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Build new configuration interface for Mr.Z's popular pages report on Tool Labs
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Description

As part of the effort to rewrite Mr.Z's popular pages tool (T141154), we will need to have a configuration interface.

Here are the old interfaces: http://tools.wmflabs.org/popularpages/config.php and https://tools.wmflabs.org/popularpages/list.php.

We'll need to build something similar for the new version of the tool to store config info about the WikiProject, where to write the report, etc.

We should re-use the existing config tables that are used by the current tool. For the first implementation, don't worry about supporting multiple wikis (just enwiki for now).

The config interface should live behind an OAuth login.

New GitHub repo: https://github.com/wikimedia/popularpages
Development web interface: http://tools.wmflabs.org/popularpages-dev/

New config interface: https://en.wikipedia.org/wiki/User:Community_Tech_bot/Popular_pages_config.json

Event Timeline

kaldari updated the task description. (Show Details)Jan 31 2017, 10:23 PM
kaldari updated the task description. (Show Details)Jan 31 2017, 10:25 PM
kaldari updated the task description. (Show Details)
kaldari set the point value for this task to 5.Jan 31 2017, 10:27 PM
kaldari edited projects, added Community-Tech-Sprint; removed Community-Tech.
kaldari updated the task description. (Show Details)Jan 31 2017, 10:56 PM
kaldari updated the task description. (Show Details)Jan 31 2017, 11:13 PM
kaldari updated the task description. (Show Details)Jan 31 2017, 11:18 PM
kaldari updated the task description. (Show Details)
kaldari updated the task description. (Show Details)Feb 1 2017, 2:37 AM
Samwilson moved this task from Ready to In Development on the Community-Tech-Sprint board.

I'm not sure we should re-use the existing database, but rather set up a new one and import the existing records into it. This is the current structure:

+-----------------------------------+
| Tables_in_p50380g50816__pop_stats |
+-----------------------------------+
| pop_Apr11                         |
| pop_Apr12                         |
| pop_Apr13                         |
| pop_Apr14                         |
| pop_Apr15                         |
| pop_Apr16                         |
| pop_Aug11                         |
| pop_Aug12                         |
| pop_Aug13                         |
| pop_Aug14                         |
| pop_Aug15                         |
| pop_Dec11                         |
| pop_Dec12                         |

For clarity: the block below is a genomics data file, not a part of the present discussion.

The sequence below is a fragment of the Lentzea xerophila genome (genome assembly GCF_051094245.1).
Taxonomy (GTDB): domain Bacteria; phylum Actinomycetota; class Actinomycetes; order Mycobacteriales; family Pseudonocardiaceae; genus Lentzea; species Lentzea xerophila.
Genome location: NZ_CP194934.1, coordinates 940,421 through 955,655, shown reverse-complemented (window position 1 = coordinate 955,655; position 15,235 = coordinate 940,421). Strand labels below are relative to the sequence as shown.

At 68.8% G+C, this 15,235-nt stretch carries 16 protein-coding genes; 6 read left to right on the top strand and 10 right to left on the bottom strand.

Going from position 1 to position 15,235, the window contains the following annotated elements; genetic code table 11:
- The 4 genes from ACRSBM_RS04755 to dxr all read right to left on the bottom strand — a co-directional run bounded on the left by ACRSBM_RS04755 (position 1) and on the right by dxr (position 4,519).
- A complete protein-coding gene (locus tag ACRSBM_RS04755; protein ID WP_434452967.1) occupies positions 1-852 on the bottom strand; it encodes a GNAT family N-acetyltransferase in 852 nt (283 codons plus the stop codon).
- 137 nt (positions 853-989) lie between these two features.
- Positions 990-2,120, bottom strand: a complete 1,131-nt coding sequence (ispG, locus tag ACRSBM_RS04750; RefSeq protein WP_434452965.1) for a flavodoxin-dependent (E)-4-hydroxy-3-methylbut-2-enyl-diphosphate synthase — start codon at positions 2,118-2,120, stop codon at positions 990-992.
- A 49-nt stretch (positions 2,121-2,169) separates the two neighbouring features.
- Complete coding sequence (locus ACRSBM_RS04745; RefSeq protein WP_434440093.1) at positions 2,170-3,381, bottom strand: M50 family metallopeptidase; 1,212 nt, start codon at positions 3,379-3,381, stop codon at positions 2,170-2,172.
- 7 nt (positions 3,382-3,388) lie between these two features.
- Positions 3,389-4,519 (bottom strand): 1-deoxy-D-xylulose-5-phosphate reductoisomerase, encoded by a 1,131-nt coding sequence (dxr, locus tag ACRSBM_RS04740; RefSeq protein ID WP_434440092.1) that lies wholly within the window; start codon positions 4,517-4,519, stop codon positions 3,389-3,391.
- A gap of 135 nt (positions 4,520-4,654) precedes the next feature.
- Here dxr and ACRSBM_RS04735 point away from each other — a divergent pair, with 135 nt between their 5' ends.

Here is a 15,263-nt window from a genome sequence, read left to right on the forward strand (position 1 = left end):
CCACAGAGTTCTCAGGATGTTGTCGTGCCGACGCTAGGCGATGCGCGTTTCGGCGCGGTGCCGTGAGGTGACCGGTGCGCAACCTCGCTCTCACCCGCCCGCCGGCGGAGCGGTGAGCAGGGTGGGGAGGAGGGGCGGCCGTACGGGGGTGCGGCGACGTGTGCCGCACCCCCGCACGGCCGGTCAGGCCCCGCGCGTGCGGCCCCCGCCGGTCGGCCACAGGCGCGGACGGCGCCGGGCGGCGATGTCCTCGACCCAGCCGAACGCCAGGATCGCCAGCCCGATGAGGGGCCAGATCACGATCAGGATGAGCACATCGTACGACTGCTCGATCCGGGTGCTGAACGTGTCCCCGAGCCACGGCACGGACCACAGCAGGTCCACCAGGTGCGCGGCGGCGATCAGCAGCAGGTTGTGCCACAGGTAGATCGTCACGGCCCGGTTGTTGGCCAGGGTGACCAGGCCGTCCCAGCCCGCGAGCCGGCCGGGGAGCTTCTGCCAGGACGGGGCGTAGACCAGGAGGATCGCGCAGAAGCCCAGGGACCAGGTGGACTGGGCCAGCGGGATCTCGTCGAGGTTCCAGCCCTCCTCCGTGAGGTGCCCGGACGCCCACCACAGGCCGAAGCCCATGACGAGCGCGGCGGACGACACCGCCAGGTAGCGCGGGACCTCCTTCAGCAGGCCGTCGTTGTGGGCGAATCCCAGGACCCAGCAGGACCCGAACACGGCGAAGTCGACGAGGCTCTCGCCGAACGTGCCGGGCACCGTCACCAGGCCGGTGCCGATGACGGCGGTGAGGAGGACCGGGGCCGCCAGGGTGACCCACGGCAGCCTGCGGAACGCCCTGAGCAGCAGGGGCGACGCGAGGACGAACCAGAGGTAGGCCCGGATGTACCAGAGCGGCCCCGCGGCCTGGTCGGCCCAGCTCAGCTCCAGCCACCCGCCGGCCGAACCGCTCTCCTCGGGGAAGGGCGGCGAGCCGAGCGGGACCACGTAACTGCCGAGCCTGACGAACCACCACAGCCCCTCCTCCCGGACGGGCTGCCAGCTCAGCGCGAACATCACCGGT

| pop_Dec13                         |
| pop_Dec14                         |
| pop_Dec15                         |
| pop_Feb11                         |
| pop_Feb12                         |
| pop_Feb13                         |
| pop_Feb14                         |
| pop_Feb15                         |
| pop_Feb16                         |
| pop_Jan11                         |
| pop_Jan12                         |
| pop_Jan13                         |
| pop_Jan14                         |
| pop_Jan15                         |
| pop_Jan16                         |
| pop_Jul11                         |
| pop_Jul12                         |
| pop_Jul13                         |
| pop_Jul14                         |
| pop_Jul15                         |
| pop_Jun11                         |
| pop_Jun12                         |
| pop_Jun13                         |
| pop_Jun14                         |
| pop_Jun15                         |
| pop_Jun16                         |
| pop_Mar11                         |
| pop_Mar12                         |
| pop_Mar13                         |
| pop_Mar14                         |
| pop_Mar15                         |
| pop_Mar16                         |
| pop_May11                         |
| pop_May12                         |
| pop_May13                         |
| pop_May14                         |
| pop_May15                         |
| pop_May16                         |
| pop_Nov11                         |
| pop_Nov12                         |
| pop_Nov13                         |
| pop_Nov14                         |
| pop_Nov15                         |
| pop_Oct10                         |
| pop_Oct11                         |
| pop_Oct12                         |
| pop_Oct13                         |
| pop_Oct14                         |
| pop_Oct15                         |
| pop_Sep11                         |
| pop_Sep12                         |
| pop_Sep13                         |